ARLINGTON, Texas – Former Team USA member Wesley Low Jr. of Palmdale, California, is familiar with being a record holder, and he claimed another special place in bowling history Sunday when he rolled three consecutive perfect games during tournament competition.
This record never can be beaten, however, and Low’s name permanently will be etched into the United States Bowling Congress record book as the 36th bowler to roll a 900 series.
The 23-year-old left-hander, who uses a two-handed delivery, was competing in the 44th Annual Ponderosa Singles Classic at Glenfair Lanes in Glendale, Arizona. He started the 10-game event with 36 consecutive strikes across two pairs of lanes. All competitors bowled two games on each of the five pairs they visited. Low’s fourth game was 249.
“I don’t think I’ve ever bowled back-to-back 300s, so that was a cool way to start the day, but it didn’t sink in until about the seventh frame of the last game that I had a chance at 900,” Low said. “I really made an effort to stay calm and refocus. I still can’t believe it happened. I always said I felt like I had a better chance at a hole-in-one in golf than 36 strikes in a row, and I’m not even that good at golf. To shoot 900, things really have to go your way. You need to make a lot of great shots, but you also need some breaks along the way.”
Previously, Low earned recognition as the youngest bowler to win a Professional Bowlers Association regional event, which he did at 15 as a non-member. Not long after, he claimed the all-events gold medal at the 2014 World Bowling Youth Championships with a record 18-game total of 4,224, a 234.6 average.
His latest achievement is pending approval from USBC. It would be the first perfect series of the 2019-2020 season and 37th USBC-approved 900 overall.
The record run helped Low to a 10-game total of 2,453, which unofficially earned him a ninth-place finish in the handicap event.
One part of the experience that caught Low off guard was how quiet the 36-lane bowling center got as he approached perfection.
“After each of the first two 300s, people came down to congratulate me, but when I turned around and looked up after the third one, it seemed like the whole place was behind me, and everyone had their phones out to get a video,” Low said. “I’ve never seen a place completely stop like that, but it was an awesome experience. After that, I knew I still needed to bowl really well to have a chance in the tournament, but even if things didn’t keep going my way, I wanted to get the highest score possible.”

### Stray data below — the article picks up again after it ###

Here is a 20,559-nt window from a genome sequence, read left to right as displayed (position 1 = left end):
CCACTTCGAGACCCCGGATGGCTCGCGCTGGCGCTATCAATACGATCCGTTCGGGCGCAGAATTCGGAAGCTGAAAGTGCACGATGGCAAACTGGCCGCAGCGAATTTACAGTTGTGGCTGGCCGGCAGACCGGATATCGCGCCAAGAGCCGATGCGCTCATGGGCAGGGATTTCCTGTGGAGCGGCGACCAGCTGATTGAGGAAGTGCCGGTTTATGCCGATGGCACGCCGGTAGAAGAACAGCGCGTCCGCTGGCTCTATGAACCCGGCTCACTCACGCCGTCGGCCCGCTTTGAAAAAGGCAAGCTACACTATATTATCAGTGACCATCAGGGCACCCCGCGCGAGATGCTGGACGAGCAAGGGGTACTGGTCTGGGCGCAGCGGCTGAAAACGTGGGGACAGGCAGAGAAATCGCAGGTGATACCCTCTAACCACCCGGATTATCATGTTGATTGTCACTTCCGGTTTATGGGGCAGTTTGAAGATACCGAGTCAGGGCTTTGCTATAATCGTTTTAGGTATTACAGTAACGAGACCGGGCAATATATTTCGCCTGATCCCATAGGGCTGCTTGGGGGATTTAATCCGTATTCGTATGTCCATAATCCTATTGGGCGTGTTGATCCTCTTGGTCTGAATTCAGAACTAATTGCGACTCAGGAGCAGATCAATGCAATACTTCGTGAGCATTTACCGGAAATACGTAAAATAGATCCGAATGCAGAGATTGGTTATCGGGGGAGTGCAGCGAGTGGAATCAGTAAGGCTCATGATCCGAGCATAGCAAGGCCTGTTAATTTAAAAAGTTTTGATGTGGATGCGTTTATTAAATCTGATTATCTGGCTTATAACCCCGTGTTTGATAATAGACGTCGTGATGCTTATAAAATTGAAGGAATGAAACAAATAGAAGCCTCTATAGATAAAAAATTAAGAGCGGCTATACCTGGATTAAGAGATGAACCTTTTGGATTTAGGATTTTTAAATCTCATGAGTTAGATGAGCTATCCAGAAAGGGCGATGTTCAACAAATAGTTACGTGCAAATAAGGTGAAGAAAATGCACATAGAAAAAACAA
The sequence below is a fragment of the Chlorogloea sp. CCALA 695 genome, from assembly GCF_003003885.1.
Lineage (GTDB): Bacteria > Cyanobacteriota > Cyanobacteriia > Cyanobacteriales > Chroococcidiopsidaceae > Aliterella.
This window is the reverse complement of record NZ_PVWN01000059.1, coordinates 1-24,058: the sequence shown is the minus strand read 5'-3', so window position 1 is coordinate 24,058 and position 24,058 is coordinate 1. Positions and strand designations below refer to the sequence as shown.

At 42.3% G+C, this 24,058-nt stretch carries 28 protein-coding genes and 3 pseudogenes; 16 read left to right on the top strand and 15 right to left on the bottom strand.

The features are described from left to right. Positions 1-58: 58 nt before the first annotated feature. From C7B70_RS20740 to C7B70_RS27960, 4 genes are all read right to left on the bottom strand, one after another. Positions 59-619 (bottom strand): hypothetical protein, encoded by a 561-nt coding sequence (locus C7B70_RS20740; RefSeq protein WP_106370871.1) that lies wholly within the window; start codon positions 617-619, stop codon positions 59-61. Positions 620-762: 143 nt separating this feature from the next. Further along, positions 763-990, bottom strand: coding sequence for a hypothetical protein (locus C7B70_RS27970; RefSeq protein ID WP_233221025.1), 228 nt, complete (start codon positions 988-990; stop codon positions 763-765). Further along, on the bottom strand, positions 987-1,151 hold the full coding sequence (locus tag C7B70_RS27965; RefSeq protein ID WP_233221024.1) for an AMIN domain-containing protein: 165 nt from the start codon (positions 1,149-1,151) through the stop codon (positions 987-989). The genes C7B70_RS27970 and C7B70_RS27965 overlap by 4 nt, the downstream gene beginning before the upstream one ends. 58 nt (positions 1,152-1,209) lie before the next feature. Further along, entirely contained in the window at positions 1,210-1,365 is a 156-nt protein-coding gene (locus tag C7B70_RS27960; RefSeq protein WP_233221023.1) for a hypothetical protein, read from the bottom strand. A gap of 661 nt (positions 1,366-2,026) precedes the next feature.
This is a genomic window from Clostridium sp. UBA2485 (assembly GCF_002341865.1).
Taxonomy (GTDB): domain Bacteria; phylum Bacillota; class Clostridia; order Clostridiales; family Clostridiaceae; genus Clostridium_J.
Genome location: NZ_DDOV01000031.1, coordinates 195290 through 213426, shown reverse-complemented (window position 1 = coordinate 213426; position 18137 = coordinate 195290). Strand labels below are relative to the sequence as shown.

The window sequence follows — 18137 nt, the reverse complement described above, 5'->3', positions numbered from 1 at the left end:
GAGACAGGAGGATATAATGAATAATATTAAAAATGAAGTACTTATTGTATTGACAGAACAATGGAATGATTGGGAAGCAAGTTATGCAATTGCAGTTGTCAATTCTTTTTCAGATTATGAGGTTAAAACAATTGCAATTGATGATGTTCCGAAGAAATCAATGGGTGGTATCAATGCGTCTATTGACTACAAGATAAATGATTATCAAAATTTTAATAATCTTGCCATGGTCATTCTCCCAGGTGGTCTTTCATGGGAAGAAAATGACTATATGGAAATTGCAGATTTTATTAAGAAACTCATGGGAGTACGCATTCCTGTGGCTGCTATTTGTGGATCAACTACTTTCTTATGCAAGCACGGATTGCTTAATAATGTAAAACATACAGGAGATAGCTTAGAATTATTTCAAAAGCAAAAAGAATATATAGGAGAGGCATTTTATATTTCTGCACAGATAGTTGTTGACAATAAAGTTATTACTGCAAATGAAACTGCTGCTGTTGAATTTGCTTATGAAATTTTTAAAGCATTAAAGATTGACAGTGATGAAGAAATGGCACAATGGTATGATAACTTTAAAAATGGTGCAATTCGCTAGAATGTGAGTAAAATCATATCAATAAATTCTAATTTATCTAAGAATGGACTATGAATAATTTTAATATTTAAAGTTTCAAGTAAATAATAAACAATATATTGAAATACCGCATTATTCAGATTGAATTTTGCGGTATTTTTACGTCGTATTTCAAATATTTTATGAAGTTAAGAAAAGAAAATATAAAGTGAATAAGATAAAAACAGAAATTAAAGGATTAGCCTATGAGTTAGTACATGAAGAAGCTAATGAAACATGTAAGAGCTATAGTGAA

Like most bowlers, Low’s time on the lanes this year has been limited by the unprecedented COVID-19. The pandemic also brought his rookie campaign on the Professional Bowlers Association Tour to a halt after just a few months and a handful of events.
Even with some early success on the PBA Tour, Low felt like the break actually might have been for the best. He didn’t feel like his career got off to the hottest start, but the few events he did compete in were a huge learning opportunity and gave him ideas about the things he’d need to work on.
Since the World Series of Bowling XI concluded in March, Low has made a few trips to Arizona to practice and train, though much of his time has been spent on schoolwork, as he closes in on earning his MBA (Master of Business Administration) from Wichita State University.
“My goal is to bowl well on tour and continue to have the chance to bowl for Team USA, and while my season wasn’t the best overall, it did give me a lot to work on,” Low said. “I learned what it took to be a better youth bowler and then a better amateur bowler and then a better collegiate bowler, and I’m ready for the next step. But, while we’re not bowling as much, it’s also the perfect time to finish my MBA, which is very important to me, too.”
This week’s visit to Arizona came on a whim, when the current state of COVID-19 slowed progress in California and forced the cancellation of the PBA regional Low was planning to attend.
His friends in Arizona convinced him to fly down to get sharp for an upcoming PBA regional in Las Vegas, and the Ponderosa event offered a last-minute competitive opportunity.
Prior to Sunday’s trifecta, Low was the owner of 22 USBC-certified perfect games and 14 series of 800 or better, with a previous high of 833. Two of those 300s came at the USBC Team USA Trials in 2015 and 2018, respectively, while an additional one, not part of his USBC record, came at the 2014 World Youth Championships.